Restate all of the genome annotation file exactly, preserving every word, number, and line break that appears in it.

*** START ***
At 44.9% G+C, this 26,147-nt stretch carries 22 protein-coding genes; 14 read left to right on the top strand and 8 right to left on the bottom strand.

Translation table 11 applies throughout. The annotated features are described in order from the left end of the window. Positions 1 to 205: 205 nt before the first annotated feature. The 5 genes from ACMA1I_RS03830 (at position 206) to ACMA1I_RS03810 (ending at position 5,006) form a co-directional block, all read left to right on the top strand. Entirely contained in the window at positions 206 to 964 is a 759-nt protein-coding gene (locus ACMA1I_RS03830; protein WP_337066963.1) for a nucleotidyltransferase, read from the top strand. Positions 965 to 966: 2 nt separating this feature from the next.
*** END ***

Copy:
At 44.9% G+C, this 26,147-nt stretch carries 22 protein-coding genes; 14 read left to right on the top strand and 8 right to left on the bottom strand.

Translation table 11 applies throughout. The annotated features are described in order from the left end of the window. Positions 1 to 205: 205 nt before the first annotated feature. The 5 genes from ACMA1I_RS03830 (at position 206) to ACMA1I_RS03810 (ending at position 5,006) form a co-directional block, all read left to right on the top strand. Entirely contained in the window at positions 206 to 964 is a 759-nt protein-coding gene (locus ACMA1I_RS03830; protein WP_337066963.1) for a nucleotidyltransferase, read from the top strand. Positions 965 to 966: 2 nt separating this feature from the next.